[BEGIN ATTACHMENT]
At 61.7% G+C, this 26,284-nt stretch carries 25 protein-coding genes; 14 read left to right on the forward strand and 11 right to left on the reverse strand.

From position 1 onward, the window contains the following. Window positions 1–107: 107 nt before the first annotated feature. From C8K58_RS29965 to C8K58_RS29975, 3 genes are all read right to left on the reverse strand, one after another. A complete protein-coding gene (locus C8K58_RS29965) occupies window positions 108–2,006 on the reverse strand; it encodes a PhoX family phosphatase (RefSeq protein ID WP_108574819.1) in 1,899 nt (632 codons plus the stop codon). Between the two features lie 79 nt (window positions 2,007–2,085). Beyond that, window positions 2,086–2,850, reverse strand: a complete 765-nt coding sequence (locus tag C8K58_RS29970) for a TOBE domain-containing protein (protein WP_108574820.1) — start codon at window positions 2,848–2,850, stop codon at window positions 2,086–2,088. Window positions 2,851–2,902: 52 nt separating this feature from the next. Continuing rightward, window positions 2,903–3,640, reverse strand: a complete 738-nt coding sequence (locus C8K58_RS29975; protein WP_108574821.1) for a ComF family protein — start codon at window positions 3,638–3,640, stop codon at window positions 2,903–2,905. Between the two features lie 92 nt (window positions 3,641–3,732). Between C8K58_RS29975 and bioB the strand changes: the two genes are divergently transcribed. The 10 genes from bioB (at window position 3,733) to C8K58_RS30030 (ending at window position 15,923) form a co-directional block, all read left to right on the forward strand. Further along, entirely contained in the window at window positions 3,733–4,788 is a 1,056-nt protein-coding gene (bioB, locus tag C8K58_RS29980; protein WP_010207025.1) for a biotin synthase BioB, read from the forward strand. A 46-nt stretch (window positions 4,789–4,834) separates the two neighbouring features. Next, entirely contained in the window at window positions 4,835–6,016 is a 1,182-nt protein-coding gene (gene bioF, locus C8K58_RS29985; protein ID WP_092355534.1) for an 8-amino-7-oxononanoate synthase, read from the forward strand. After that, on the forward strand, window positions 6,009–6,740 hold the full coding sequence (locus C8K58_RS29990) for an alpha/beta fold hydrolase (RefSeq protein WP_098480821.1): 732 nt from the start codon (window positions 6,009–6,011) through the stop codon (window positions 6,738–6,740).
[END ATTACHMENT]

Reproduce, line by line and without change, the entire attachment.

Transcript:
At 61.7% G+C, this 26,284-nt stretch carries 25 protein-coding genes; 14 read left to right on the forward strand and 11 right to left on the reverse strand.

From position 1 onward, the window contains the following. Window positions 1–107: 107 nt before the first annotated feature. From C8K58_RS29965 to C8K58_RS29975, 3 genes are all read right to left on the reverse strand, one after another. A complete protein-coding gene (locus C8K58_RS29965) occupies window positions 108–2,006 on the reverse strand; it encodes a PhoX family phosphatase (RefSeq protein ID WP_108574819.1) in 1,899 nt (632 codons plus the stop codon). Between the two features lie 79 nt (window positions 2,007–2,085). Beyond that, window positions 2,086–2,850, reverse strand: a complete 765-nt coding sequence (locus tag C8K58_RS29970) for a TOBE domain-containing protein (protein WP_108574820.1) — start codon at window positions 2,848–2,850, stop codon at window positions 2,086–2,088. Window positions 2,851–2,902: 52 nt separating this feature from the next. Continuing rightward, window positions 2,903–3,640, reverse strand: a complete 738-nt coding sequence (locus C8K58_RS29975; protein WP_108574821.1) for a ComF family protein — start codon at window positions 3,638–3,640, stop codon at window positions 2,903–2,905. Between the two features lie 92 nt (window positions 3,641–3,732). Between C8K58_RS29975 and bioB the strand changes: the two genes are divergently transcribed. The 10 genes from bioB (at window position 3,733) to C8K58_RS30030 (ending at window position 15,923) form a co-directional block, all read left to right on the forward strand. Further along, entirely contained in the window at window positions 3,733–4,788 is a 1,056-nt protein-coding gene (bioB, locus tag C8K58_RS29980; protein WP_010207025.1) for a biotin synthase BioB, read from the forward strand. A 46-nt stretch (window positions 4,789–4,834) separates the two neighbouring features. Next, entirely contained in the window at window positions 4,835–6,016 is a 1,182-nt protein-coding gene (gene bioF, locus C8K58_RS29985; protein ID WP_092355534.1) for an 8-amino-7-oxononanoate synthase, read from the forward strand. After that, on the forward strand, window positions 6,009–6,740 hold the full coding sequence (locus C8K58_RS29990) for an alpha/beta fold hydrolase (RefSeq protein WP_098480821.1): 732 nt from the start codon (window positions 6,009–6,011) through the stop codon (window positions 6,738–6,740).